Audiences were introduced to an all-Black, all-female quartet of actresses with the debut of the bank robbery thriller, Set It Off. The film, directed by Straight Outta Compton’s F. Gary Gray, made its debut 20 years ago on Nov. 6, 1996, and helping to propel the careers of its leading ladies.

Starring Jada Pinkett Smith, Queen Latifah, Vivica A. Fox and Kimberly Elise, Set It Off is based in Los Angeles and follows the story of Fox’s Frankie character. Early in the film, Frankie is fired from her job as a bank teller after her branch is robbed because she knows the suspect. After losing her job, she joins her best friends who are working on a cleaning crew.

Latifah’s Cleo and Frankie hatch a plot to rob banks and start a new life for themselves outside the housing projects. Smith’s Stoney and Elise’ T.T. are initially reluctant but go along but agree once the group faces a series of setbacks. After Frankie’s brother is wrongfully gunned down, she and Cleo convince the rest of the group to get into the bank robbery business.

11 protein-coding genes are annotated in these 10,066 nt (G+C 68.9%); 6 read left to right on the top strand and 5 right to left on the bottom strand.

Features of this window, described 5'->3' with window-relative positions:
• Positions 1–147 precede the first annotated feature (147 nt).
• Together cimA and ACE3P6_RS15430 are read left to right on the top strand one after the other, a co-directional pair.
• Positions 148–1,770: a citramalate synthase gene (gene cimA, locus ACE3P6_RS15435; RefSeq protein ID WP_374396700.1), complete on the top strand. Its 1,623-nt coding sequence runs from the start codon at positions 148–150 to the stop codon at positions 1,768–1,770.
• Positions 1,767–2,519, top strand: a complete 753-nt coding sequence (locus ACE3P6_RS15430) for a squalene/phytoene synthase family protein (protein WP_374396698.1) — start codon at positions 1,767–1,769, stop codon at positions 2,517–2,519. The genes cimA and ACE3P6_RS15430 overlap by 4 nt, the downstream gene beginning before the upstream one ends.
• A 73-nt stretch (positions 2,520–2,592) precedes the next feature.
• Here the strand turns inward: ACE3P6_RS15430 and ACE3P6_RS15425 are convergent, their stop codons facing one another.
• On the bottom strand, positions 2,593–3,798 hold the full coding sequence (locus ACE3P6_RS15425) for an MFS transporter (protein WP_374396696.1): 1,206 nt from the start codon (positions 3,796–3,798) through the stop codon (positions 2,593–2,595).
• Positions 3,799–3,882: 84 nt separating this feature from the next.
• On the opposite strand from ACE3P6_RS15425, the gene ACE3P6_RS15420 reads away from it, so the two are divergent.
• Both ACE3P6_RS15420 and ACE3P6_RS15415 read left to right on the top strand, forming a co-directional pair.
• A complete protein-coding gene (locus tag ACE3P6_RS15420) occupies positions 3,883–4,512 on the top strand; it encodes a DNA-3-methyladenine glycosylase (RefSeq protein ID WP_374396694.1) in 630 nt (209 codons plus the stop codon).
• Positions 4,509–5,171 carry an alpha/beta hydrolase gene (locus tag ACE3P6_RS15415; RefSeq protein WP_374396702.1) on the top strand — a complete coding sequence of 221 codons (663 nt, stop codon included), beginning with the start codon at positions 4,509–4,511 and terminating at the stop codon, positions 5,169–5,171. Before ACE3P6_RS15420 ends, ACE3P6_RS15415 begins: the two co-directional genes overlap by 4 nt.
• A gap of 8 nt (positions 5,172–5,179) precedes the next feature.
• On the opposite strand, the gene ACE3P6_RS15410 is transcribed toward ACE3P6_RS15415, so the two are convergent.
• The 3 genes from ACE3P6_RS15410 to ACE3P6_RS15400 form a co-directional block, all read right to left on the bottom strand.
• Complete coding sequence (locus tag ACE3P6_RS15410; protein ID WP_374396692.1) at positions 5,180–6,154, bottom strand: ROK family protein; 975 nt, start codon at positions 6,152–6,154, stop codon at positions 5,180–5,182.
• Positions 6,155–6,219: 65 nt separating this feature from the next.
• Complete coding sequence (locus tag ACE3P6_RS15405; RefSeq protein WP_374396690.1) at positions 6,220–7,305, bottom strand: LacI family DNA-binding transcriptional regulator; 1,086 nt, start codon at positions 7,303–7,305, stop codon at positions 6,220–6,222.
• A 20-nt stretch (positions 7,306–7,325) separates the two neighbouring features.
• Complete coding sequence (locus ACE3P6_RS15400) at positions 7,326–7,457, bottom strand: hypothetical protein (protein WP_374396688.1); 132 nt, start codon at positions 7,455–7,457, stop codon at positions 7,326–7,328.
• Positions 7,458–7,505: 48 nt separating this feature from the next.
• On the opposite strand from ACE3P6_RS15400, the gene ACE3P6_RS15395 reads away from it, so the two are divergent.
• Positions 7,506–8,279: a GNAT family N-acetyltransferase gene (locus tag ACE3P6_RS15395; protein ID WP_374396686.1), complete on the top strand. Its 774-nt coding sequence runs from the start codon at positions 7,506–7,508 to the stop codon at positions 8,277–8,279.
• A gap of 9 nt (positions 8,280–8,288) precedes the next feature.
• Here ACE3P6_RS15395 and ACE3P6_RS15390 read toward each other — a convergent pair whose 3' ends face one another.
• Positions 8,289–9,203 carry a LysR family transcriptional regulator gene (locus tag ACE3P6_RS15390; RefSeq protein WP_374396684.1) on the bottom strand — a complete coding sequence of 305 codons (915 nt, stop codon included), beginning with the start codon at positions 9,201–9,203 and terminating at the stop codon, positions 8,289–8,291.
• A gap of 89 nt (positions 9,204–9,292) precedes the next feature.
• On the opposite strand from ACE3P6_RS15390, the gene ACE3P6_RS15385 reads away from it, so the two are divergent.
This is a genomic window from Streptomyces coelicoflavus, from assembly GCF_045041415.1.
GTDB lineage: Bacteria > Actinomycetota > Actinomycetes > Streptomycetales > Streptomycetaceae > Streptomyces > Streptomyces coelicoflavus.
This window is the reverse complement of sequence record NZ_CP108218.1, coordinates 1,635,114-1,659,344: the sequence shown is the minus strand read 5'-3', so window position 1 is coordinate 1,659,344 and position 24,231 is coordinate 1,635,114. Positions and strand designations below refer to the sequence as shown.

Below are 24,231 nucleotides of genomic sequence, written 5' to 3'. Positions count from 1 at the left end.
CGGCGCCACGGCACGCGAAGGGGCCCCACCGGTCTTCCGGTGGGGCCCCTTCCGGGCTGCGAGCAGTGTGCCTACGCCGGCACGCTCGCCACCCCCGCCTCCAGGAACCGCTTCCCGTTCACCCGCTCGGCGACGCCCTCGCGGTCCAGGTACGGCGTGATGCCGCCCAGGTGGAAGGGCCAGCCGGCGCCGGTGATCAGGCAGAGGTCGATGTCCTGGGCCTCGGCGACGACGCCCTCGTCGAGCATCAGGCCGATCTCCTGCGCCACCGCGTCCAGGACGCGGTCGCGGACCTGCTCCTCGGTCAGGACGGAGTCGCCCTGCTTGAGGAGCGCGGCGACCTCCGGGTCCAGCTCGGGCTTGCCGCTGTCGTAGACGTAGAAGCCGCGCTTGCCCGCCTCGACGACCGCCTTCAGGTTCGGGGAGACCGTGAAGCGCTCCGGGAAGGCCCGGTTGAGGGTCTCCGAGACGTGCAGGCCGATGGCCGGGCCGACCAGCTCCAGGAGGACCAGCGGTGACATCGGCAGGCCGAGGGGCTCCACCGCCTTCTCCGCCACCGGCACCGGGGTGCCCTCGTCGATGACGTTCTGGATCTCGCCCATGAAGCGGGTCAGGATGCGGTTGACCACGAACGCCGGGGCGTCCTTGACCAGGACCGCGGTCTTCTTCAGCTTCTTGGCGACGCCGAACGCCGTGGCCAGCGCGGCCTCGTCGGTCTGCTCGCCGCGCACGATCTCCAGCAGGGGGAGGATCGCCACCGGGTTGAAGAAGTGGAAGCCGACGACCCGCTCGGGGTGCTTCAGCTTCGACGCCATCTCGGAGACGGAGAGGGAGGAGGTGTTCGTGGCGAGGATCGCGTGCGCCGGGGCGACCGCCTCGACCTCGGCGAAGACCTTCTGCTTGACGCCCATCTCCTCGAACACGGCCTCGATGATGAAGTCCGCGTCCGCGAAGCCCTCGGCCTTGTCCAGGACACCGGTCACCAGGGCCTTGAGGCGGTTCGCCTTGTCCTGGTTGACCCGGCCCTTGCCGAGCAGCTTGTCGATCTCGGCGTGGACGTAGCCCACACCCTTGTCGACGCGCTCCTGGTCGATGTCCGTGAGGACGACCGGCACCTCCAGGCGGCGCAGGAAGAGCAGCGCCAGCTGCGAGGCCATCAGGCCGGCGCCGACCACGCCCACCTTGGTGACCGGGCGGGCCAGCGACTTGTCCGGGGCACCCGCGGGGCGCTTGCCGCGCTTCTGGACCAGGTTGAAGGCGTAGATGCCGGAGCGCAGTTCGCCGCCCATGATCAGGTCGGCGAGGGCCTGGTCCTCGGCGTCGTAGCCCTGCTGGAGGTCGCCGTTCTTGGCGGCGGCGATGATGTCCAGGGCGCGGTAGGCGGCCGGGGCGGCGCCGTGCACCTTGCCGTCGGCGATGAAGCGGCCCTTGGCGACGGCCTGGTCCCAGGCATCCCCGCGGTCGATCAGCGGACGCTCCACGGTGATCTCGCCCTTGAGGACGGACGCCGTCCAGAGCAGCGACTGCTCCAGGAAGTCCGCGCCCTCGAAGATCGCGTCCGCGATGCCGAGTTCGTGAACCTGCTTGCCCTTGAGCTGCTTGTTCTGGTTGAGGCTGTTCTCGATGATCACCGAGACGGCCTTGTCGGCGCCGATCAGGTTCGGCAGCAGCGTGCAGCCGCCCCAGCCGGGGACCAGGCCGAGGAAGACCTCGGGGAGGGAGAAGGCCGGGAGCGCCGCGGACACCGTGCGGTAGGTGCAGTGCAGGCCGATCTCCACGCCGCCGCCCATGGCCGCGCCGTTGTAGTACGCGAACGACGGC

The film, also starring Blair Underwood, was made on a $9 million budget and made a respectable $41 million at the box office. Smith, Fox, Latifah and the then largely unknown Elise, in her first feature film, would all go on to thriving careers, along with former music video director Gray, for whom this was his second film.

The accompanying soundtrack, featuring Brandy, Queen Latifah, En Vogue Busta Rhymes, Chaka Khan and MC Lyte, among others, went platinum that same year. The soundtrack’s big hit “Don’t Let Go (Love)” which went to #2 on the Billboard charts, was Dawn Robinson’s last with the group and the group’s last Top Ten song.

According to a 2015 interview, Smith initially wanted the role of Cleo.

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2 thoughts on “Little Known Black History Fact: ‘Set It Off’

    • RENO2AC on said:

      Right, which is why at the end the cop let Jada’s character get away even though he clearly saw her on the bus. Please do better, BAW “Journalists.”

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